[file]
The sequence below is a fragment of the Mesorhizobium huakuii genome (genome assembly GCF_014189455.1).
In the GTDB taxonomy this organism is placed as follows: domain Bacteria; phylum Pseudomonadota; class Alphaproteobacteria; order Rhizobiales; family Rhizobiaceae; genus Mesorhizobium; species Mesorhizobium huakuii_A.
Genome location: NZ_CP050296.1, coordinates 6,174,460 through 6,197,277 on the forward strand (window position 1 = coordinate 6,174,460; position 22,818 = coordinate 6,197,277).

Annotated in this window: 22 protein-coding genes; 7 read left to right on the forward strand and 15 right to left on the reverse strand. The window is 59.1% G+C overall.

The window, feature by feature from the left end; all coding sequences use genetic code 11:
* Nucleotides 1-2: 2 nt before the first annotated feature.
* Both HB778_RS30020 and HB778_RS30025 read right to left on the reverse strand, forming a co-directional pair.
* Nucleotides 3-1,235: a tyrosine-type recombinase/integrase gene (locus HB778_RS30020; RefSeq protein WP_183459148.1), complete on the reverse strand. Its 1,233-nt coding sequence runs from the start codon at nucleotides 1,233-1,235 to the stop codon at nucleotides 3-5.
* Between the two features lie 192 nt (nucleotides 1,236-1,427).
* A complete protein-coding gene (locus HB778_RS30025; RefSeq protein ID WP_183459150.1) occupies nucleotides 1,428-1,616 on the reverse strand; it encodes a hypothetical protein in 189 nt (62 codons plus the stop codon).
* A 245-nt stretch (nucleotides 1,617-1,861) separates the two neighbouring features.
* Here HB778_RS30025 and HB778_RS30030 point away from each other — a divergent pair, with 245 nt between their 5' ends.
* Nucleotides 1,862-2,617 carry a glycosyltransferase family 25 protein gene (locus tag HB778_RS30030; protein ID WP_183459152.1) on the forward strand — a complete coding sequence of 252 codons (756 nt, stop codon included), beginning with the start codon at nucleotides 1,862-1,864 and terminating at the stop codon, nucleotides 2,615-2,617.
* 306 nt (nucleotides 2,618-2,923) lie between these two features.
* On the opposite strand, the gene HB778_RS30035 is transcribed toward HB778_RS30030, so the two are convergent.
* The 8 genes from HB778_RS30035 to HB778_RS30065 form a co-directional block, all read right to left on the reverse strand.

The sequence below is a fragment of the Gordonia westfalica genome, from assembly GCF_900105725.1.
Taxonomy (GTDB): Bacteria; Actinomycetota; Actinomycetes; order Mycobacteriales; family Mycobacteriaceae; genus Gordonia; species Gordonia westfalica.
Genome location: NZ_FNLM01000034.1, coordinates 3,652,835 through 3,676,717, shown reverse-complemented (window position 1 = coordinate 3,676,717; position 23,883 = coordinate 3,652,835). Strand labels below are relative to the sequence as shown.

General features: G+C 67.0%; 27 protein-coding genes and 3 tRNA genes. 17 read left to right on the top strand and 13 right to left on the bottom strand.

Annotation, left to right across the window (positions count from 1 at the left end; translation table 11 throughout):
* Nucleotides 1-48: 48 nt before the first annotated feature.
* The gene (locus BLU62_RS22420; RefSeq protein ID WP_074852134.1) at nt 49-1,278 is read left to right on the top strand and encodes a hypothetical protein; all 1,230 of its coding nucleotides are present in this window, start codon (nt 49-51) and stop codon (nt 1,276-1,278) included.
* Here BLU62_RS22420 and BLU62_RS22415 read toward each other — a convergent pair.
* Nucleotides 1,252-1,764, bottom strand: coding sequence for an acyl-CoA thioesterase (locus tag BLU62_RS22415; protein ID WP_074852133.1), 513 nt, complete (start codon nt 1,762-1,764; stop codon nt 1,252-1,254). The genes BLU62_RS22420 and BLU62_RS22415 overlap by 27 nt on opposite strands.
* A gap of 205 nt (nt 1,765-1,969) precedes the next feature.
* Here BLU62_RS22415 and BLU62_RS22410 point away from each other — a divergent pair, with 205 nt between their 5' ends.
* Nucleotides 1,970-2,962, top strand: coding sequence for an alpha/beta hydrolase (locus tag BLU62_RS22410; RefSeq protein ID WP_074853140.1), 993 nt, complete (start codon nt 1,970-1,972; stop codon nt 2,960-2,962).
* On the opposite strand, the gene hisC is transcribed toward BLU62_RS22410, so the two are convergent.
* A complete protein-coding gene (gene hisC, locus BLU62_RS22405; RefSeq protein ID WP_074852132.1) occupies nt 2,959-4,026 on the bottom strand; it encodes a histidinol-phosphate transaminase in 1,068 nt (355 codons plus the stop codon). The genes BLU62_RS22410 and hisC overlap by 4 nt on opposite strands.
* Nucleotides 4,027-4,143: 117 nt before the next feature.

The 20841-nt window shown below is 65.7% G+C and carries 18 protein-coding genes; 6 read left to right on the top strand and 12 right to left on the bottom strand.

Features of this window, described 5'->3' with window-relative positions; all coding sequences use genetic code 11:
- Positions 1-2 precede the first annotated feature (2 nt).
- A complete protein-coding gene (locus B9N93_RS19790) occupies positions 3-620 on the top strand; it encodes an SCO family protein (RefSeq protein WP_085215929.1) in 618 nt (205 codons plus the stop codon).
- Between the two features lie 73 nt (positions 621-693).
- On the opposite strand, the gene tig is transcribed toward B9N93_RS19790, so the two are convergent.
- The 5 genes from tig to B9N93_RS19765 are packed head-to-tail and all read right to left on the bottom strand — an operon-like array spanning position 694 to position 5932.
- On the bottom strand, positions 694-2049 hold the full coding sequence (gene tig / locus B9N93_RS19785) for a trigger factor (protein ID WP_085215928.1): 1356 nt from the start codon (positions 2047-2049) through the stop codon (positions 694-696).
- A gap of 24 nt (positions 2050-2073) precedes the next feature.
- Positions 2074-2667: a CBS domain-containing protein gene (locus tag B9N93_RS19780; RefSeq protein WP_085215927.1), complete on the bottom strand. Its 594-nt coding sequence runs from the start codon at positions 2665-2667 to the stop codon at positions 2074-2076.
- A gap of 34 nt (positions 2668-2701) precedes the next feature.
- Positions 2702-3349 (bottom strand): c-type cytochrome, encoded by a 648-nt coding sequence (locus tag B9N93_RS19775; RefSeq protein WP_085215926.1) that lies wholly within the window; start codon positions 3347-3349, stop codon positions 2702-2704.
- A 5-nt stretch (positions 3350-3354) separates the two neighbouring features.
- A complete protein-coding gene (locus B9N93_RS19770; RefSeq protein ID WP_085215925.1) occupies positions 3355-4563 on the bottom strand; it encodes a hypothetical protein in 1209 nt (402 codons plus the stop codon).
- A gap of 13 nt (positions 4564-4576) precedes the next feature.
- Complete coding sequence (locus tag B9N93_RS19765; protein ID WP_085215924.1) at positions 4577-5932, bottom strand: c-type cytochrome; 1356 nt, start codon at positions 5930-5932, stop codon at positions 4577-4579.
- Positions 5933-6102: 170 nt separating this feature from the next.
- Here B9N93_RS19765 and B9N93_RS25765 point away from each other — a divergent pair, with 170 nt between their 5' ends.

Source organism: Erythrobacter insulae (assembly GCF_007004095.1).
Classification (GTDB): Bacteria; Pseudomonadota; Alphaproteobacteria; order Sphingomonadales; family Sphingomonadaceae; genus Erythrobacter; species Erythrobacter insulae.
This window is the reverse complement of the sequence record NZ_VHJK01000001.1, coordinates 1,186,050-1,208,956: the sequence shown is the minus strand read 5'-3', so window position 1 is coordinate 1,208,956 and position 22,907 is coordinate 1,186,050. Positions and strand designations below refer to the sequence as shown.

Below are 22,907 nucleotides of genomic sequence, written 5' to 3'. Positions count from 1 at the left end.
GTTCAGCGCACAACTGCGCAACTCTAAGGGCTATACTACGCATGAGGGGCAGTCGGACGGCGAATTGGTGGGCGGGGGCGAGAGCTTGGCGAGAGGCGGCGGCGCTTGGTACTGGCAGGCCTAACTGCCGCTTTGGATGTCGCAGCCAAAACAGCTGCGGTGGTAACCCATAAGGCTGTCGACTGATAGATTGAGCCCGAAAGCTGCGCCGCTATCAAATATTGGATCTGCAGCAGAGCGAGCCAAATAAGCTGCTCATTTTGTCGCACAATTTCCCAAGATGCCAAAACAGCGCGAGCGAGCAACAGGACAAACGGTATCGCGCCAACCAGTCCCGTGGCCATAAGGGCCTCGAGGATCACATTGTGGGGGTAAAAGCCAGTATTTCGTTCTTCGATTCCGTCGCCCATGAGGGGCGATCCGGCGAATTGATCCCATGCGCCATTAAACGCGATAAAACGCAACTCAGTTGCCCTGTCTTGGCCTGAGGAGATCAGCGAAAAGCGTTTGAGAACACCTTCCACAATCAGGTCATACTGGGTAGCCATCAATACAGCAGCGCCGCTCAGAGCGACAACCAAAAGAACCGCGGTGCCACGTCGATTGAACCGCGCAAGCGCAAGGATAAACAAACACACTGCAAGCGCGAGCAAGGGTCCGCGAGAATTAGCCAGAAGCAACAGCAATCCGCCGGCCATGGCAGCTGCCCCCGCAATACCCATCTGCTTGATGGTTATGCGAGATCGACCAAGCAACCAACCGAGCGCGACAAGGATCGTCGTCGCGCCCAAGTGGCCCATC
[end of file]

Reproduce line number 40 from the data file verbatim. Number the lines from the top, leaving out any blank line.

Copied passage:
- A gap of 24 nt (positions 2050-2073) precedes the next feature.